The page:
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Dance is one of the most natural forms of movement. Dance first originated from people who could naturally feel the beat. So in ‘the dance’ when Maggie relates to the loud and steady beat of the Irish dance music, it is a very natural thing to do. However, when the audience suddenly sees four women stop what they are doing and suddenly start dancing in the middle of their kitchen, it comes as a great surprise. This is not what we expect to see.

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It is as though all five sisters have been possessed. Each sister’s dance is concentrated and personal and emotional. It is as though they are wearing masks. Maybe the sisters feel that they have to be masked or hidden in order to let themselves so free and wild. For instance Maggie covers her face with flour before she dances and Chris throws the surplice over her head before she dances.

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“…the women consciously and crudely caricaturing themselves….”

It seems as though ‘the dance’ is something that they don’t actually want to do. ‘The dance’ is more like a kind of ritual and the heavy traditional Irish music emphasises this.

This sudden release of energy sends the audience into confusion. ‘The dance’ changes from a normal dance into a frenzied hysteria:

“..the sound is too loud; the beat is too fast; and the almost recognizable dance is made grotesque…”

The greatest part of ‘the dance’ is when Kate starts to dance. Although the other sisters are concentrated on the dance, we can still hold on to reality, as Kate has not, as we expected, joined in. But when Kate does suddenly decide to join, we know that this dance is definitely not the norm.

Kate is a firm Christian and the Christian church has always disagreed with dancing so when Kate joins in, it comes as a great shock to the audience. Kate’s dance is the most intimate and emotional. Her dance is described in the most detail, as this is the hardest dance to understand. Kate dances solely for herself and the audience can see that this is not the kind of dance meant for entertainment. Kate has completely opened up, so much in fact, that it seems to us, as the audience, as though she has closed up. This is because we cannot understand the emotions that Kate is feeling here:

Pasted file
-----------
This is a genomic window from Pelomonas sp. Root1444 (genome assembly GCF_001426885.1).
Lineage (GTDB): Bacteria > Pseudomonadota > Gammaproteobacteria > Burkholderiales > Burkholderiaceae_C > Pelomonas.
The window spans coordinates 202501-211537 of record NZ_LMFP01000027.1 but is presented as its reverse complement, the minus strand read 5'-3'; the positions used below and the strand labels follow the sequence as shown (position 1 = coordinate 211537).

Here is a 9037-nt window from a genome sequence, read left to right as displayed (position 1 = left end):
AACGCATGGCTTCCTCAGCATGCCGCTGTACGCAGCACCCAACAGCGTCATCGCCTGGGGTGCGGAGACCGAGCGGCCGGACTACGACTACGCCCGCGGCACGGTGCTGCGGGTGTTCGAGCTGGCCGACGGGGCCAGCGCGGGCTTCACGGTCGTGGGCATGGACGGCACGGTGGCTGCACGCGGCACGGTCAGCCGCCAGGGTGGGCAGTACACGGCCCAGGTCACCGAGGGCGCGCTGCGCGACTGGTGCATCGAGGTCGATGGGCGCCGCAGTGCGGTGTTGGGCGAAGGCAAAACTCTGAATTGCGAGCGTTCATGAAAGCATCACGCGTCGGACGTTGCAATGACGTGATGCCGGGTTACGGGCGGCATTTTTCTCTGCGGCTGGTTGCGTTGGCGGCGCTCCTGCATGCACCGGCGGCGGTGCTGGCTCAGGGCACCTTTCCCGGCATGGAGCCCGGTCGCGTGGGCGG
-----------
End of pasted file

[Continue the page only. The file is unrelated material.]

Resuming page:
“Kate dances alone, totally concentrated, totally private; a movement that is simultaneously controlled and frantic…”

‘The dance’ seems to change all the sisters. For one thing, they all seem to become younger than they actually are. Rose who is ‘simple’ and therefore has always been on a lower ‘level’ than her sisters, has finally reached their ‘level’. They are all united in the midst of all these emotions.

When the music suddenly stops it is a shock for us but it is also a great shock for the sisters. At first they carry on dancing for they haven’t quite noticed the decline in music. Kate stops first and returns back to ‘reality’. She is then followed by Agnes, Chris and Maggie. Eventually only Rose is left:

“Rose is dancing her graceless dance by herself.”

Then finely she notices and stops. There is no sound but the short bursts of static from the radio and their gasping breaths. An uncomfortable silence envelopes the stage and even into the audience, where we begin to feel slightly embarrassed ourselves:

“They look at each other obliquely; avoid looking at each other; half smile in embarrassment; feel and look slightly ashamed and slightly defiant.”

Finally Chris moves towards the radio and the static tension breaks. For the audience, this is a great relief. We can breathe out and sit back to enjoy the rest of the play.

‘The dance’ has such a dramatic effect on the audience that we are able to submerge completely into the emotions of the dance and even begin to feel these emotions ourselves. We can relate very well to the emotions here, yet I think that the intimacy of ‘the dance’ and the way that each dance is made completely personal, leaves us with an overall sense of confusion, curiosity and a longing to help and relate with the characters.

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Kylie Garcia

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